Document Type: 
Document Number (FOIA) /ESDN (CREST): 
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Document Creation Date: 
April 15, 2019
Document Release Date: 
April 22, 2019
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Publication Date: 
August 4, 1951
PDF icon CURRENT INTELLIGENCE BULL[15602898].pdf337.16 KB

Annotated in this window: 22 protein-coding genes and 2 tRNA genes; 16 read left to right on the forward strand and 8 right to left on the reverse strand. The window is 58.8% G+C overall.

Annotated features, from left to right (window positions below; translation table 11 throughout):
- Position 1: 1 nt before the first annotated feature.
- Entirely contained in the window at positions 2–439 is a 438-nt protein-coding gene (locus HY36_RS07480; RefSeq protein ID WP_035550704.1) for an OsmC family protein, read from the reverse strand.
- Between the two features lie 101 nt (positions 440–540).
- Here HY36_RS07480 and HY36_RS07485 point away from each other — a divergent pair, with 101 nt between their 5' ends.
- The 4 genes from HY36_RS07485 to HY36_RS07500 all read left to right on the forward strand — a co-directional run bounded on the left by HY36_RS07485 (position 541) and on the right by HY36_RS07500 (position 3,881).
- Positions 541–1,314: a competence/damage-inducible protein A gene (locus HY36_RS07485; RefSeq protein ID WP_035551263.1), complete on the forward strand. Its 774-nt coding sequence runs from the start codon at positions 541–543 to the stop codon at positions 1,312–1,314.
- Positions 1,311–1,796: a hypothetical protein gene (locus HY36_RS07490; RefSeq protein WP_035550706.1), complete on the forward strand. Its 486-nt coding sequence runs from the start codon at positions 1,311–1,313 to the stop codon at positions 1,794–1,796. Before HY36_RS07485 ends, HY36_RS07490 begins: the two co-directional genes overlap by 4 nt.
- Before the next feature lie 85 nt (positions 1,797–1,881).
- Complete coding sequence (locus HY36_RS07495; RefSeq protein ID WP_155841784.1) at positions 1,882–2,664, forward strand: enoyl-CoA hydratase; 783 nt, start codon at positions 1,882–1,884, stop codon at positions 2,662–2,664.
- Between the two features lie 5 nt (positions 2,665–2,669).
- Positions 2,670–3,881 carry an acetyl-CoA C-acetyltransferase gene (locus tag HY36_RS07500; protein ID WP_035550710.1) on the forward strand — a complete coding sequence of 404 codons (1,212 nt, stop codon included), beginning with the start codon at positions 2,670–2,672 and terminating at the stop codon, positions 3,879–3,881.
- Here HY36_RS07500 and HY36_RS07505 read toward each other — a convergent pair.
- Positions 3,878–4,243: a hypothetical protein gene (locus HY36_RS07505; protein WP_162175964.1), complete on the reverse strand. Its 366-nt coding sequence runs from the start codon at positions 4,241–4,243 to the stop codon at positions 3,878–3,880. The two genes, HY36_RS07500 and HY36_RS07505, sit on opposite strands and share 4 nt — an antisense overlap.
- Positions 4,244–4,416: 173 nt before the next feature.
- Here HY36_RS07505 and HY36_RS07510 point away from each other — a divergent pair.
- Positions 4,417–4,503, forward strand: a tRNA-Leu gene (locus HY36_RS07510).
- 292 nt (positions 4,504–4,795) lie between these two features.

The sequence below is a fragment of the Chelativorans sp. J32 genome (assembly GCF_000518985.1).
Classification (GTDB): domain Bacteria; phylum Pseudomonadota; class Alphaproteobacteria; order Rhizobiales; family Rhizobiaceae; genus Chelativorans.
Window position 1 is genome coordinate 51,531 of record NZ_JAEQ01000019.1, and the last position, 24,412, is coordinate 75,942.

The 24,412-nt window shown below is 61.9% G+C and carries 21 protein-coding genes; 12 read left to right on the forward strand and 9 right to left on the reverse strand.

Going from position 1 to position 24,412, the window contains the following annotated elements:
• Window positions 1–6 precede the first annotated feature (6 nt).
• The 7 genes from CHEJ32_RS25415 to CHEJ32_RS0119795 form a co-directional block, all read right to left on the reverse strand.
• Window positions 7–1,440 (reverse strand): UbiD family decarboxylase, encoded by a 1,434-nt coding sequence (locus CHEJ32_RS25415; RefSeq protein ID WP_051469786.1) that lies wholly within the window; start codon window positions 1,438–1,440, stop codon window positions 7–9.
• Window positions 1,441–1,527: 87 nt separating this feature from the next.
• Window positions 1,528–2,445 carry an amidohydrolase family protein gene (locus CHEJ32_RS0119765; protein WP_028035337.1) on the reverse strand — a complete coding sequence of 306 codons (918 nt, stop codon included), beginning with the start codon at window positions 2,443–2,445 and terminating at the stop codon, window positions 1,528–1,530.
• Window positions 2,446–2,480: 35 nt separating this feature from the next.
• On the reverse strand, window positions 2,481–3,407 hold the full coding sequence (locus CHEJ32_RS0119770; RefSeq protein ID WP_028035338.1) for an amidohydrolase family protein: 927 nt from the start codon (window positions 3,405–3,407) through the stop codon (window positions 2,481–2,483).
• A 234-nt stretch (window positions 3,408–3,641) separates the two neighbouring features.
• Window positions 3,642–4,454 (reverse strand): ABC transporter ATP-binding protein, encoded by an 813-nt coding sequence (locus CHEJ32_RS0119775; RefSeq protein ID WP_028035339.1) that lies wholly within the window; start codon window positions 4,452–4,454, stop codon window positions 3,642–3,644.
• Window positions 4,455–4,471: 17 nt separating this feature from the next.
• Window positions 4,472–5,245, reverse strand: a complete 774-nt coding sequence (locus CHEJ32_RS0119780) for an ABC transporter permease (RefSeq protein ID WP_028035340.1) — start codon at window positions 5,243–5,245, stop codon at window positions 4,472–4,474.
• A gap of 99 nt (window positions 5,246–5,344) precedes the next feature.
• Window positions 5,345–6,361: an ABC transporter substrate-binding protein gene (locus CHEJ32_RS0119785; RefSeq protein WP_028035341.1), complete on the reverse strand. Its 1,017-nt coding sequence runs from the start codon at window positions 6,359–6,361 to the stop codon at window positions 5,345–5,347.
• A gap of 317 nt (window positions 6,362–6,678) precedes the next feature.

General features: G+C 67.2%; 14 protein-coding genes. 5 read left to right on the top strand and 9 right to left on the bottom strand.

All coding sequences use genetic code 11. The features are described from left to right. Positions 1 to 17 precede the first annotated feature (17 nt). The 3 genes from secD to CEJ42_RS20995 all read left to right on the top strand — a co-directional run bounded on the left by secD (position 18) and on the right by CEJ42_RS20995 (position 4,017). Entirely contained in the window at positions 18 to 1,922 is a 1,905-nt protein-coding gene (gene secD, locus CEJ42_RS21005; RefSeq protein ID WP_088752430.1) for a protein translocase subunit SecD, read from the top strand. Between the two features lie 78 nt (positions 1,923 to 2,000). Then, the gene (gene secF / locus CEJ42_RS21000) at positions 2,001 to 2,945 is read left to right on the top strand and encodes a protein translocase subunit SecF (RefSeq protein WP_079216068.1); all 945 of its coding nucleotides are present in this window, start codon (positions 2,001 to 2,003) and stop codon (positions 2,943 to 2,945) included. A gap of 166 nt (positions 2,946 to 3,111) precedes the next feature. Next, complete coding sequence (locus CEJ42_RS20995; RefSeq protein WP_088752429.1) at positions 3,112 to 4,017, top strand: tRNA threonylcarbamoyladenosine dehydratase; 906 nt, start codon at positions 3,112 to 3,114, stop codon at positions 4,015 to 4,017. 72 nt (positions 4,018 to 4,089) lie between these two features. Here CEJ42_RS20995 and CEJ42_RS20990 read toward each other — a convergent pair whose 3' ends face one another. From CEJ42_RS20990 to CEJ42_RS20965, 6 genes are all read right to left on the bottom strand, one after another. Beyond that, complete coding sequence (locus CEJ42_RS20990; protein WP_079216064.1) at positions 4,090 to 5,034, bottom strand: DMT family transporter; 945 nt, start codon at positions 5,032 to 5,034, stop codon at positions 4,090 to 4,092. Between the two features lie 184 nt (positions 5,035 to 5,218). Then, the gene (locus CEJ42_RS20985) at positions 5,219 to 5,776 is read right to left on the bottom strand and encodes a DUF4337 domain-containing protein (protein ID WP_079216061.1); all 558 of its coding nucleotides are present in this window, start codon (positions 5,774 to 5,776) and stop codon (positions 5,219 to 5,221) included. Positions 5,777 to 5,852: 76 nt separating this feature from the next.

Approved for Release: 2019/04/02 CO2739452 4 August 1951 Copy 14b. C CURRENT TNTELLIGgNCE BULLETIN DOCUMENT NO NO CHANGE IN CLASS. 10V -I DECLASSIFIED CLASS. CHANGED TO: IS S C &Of NEXT PREVIEW DATE: AUTFI DAT REVIEWER: Office of Current Intelligence CENTRAL INTELLIGENCE AGENCY Approved for Release: 2019/04/02 CO2739452 forlil_jecsiii0i1:/14/02 CO2739452 SUMMARY FAR EAST 3.5(c) 1. Chinese Communist attitude toward Kaesong discussions (page 3). 2. Possible CCF reinforcements total 350,000 (page 3). 3. Burma Road increasingly used to transport strategic goods to China (page 4). 4. India and Burma may not sign the Japanese peace treaty (page 4). NEAR EAST 5. Ex-Prime Minister Qavam returns to Tehran (page 5). EASTERN EUROPE Tito orders officials to turn over military a age 8. Yugoslav Government exerts pressure to check peasant withdrawal from cooperatives (page 8). 3.3(h)(2) WESTERN EUROPE 3.3(h)(2) 100 Italian cooperation in trade controls faces Soviet reprisals (page 9). 3.5(c) TOP SECRET Approved for Release: 2019/04/02 CO2739452 3.5(c) ekp.proved for Release: 2019/04/02 CO2739452 6EUE.E1 FAR EAST L Chinese Communist attitude toward Kae song discussions: 3.5(c) 3.3(h)(2) Peiping held the following opinions re- garding the current discussions in Kaesc,-7-,:.,-, i(h)(2) (a) The Chinese Communists are so anxious to secure a cease-fire that they will grant "many concessions"; (b) The Peiping regime will attempt to dis- cover, during the Kaesong talks, some means whereby the regime may enter the UN and participate in the Japanese peace treaty; and 3.3(h)(2) (c) Even if UN terms are so severe as to be completely unacceptable to Peiping, the latter will attempt to continue the discussions Possible CCF reinforcements total 350, 000: 3.3(h)(2) A study by Far East Command indicates that In addition to the Chinese Communist units which have been identified and accepted in Korea, additional units may have arrived whose estimated total strength would be 350,000. This would give the enemy an estimated maximum possible strength of 907, 000 for an offensive. - 3 - TOP SECRET Approved for Release: 2019/04/02 CO2739452 3.5(c) Approved for Release: 2019/04/02 CO2739452 � - 3.5(c) comment: This total is consi6rably in excess of the 770, 000 maximum, estimated in Korea as.of 1 April, that in- cluded units subsequently identified elsewhere as of that date. The total force would be equivalent to 90 full strength divisions. This number of divisions exceeds the maximum which it has heretofore been estimated that the enemy is logistically capable of maintaining in Korea. � According to a 3 August estimate of the Far East Command, however, available indications point to a continued active defense by Communist forces in Korea until such time as the present armis- tice parleys collapse or appear no longer profitable to the enemy. 3.3(h)(2) 3. Burma Road increasingly used to transport strategic goods to China: goods. Quoting two reliable sources, an AP corres- pondent reports that the Burma Road is the principal overland route in Southeast Asia for supplying Communist China with ptrategic Convoys of 50 to 60 trucks, loaded primarily with tires and petro- leum products, make the trip over the Burma frontier to Kunming, Yunnan, three times a week. The newsman also reports that the Burmese Government issued transit licenses for 500 tires during July, despite the fact that it explained its refusal to comply with the UN embargo against China on the grounds that there were no strategic commodities in Burma ff."' export. 3.3(h)(2) Comment! reports have frequently referred to tire and petroleum shipments over the Burma Road., 4. India and Burma may not sign the Japanese peace treaty: Within the last week, both the Indian High 3.3(h)(2) - 4 - TOP SECRET Approved for Release: 2019/04/02 CO2739452 3.5(c) ekpproved for Release: 2019/04/02 CO2739452 - � 3.5(c) 3.3(h)(2) Commissioner in London and an influential member of the Burmese Foreign Affairs Ad- visory Committee, who accompanied the Bur- mese Foreign Minister on a recent trip to India, have expressed the opinion that India and Burma would not sign the multilateral Japanese peace treaty. The Indian official has suggested the possibility that India might sign a separate bilateral treaty. The Indian press has supported this view. Comment: Prior to the end of July, all indi- cations were that India would sign the multilateral Japanese peace treaty after commenting for the record on subjects such as the removal of foreign troops from Japan and the return of Formosa to Communist China. Indian opinion then apparently began to shift toward refusal to sign the treaty. This shift may have resulted from India's success in demonstrating its capabili- ties for independent action vis-a-vis Pakistan and the UN in Kashmir. It may also be a manifestation of the need of tte Congress-Party-dominated government to take the public's mind off serious pre-election weaknesses within the party by displaying once more the government's independence and prestige as a "third force" in world affairs. Despite its recent protestations, Burma has never seriously expected to receive reparations from Japan. It has seized upon this issue to avoid indicating its real reason for rejecting the multi- lateral treaty -- fear of Coniniutiist Chinese feaction. Burnia has not indicated'ari intention to sign a separate treaty with japan, but it is strongly influenced by India in making important diplomatic decisions. NEAR EAST 3.3(h)(2) 5. Ex-Prime Minister Qavam returns to Tehran: Former Prime Minister Qavam returned to Tehran on 31 July. Since his return, he is understood to have many visitors, including members of Parliament. The US Embassy in Tehran is reliably informed that the Shah did not discourage Qavam's return. - 5 - TOP SECRET Approved for Release: 2019/04/02 CO2739452 3.5(c) rApproved for Release: 2019/04/02 CO2739452 -1-kase 3.5(c) ,Coraraent; The Iranian Minister of Court, � former Ambassador Ala, recently told W. Averell Harriman that the Bri- tish were organizing Parliamentary and other support for Qavam with the aim of engineering his appointment as Prime Minister in place of Mossadeq. While this report is not confirmed, Qavam's presence in Tehran would obviously facilitate such an effort. The Shah, who is anxious to settle the oil dis- pute, may hope that Qavam will provide a rallying point for the moderates in the oil issue and simultaneously put pressure on the Prime Minister and the extremists. The aged Qavam is admittedly one of the very few able figures on the Iranian scene; there is no indication, however, that the Shah, who holds a deep antipathy toward him, has wavered in his firm opposition to Qavam's appointment as Prime Minister. 3.3(h)(2) EASTERN EUROPE TOP SECRET 6 Approved for Release: 2019/04/02 CO2739452 3.5(c) rApproved for Release: 2019/04/02 CO2739452 1 4witi 3.5(c) 3.3(h)(2) 7. Tito orders officials to turn over military data to US: 3.3(h)(2) Marshal Tito has instructed Yugoslav officials to cooperate, "to a reasonable and feasible ex- tent, "in supplying the detailed data on the Yugoslav armed forces recently requested by ECA. This authorization was made following assurances from the US Embassy that the information requested was primarily for economic planning purposes, in particular for showing the impact of the Yugoslav defense effort on the general economy. Comment: When the request was initially made, Chief of Staff Popovic was extremely reluctant to furnish the inform- ation and declared that he could not see why E CA, a civilian agency, needed the data, He agreed, however, to consult Tito and Foreign Minister Kardelj on the matter. The willingness of the latter to make available this data, which the regime considers highly sensitive, is evidence of the import- ance Yugoslav leaders attach to Western assistance. 7 TOP SECRET Approved for Release: 2019/04/02 CO2739452 3.5(c) A1pproved for Release: 201 CO2739452 3.5(c) 4 't J1L112JJ. 3.3(h)(2) 8. Yugoslav Government exerts pressure to check peasant withdrawal from cooperatives; The US Embassy Belgrade reports that local Yugoslav authorities are employing repressive measures in order to check the withdrawal of� peasants from cooperatives. Peasants apply- ing for withdrawal are being threatened with exorbitant taxes and offered poor marginal lands in place of the land that they originally contributed. By these measures and by recent legislation designed to make cooperative farming more attractive, the Yugoslav Government intends to head off the growing secession movement. Comment; Yugoslav leaders, including Tito, have recently served notice that the government has no intention of abandon- ing the cooperative movement. Although the regime has adopted several reforms that constitute a departure from Communist principles, the govern- ment apparently considers that the socialization of agriculture is so basic to a Communist state that it cannot afford to sacrifice the gains it has made in this direction,. A breakup of the cooperatives would also seriously damage Yugoslavia's calculated, international position as an independent socialist state and serve to justify Soviet charges that the regime had sold itself to Western imperialists. 3.3(h)(2) WESTERN EUROPE -8 TOP SECRET Approved for Release: 2019/04/02 CO2739452 3.5(c) lipproved foracs2ei.212/014/02 CO2739452 3.5(c) 3.3(h)(2) 10. Italian cooperation in trade controls faces Soviet reprisals: 3.3(h)(2) As a result of the recent Italian ban on transit shipments of non-ferrous metals to Satellite areas, Eastern European countries are divert- ing current shipments to other Western Euro- pean ports. Reprisals by the Soviet bloc may take the form of reducing the amount of coal and bread grains exported to Italy. The US Embassy in Rome states that if other countries in Western Europe fail to block critical material shipments to the East, the Italian Government should not be expected to con- tinue controlling transit trade and thus prejudice its East-West trade relation- ship with no resulting benefit to Collective security. Italy's trade with the Soviet bloc for the first five months of 1951 totalled 37,100,000 dollars worth of imports and 25,400,000 dollars Worth of exports. Comment: While Italy's trade with the Soviet bloc for the first five months of 1951 was less than five percent of its total trade for that period, coal and wheat constitute an important part of Italian imports from Eastern Europe. Italy can probably obtain sufficient wheat from the US at favorable prices. The lowered availability of European coal, however, has compelled Italy to increase greatly its imports of higher - priced US coal in recent months. ECRET Approved for Release: 2019/04/02 CO2739452 3.5(c)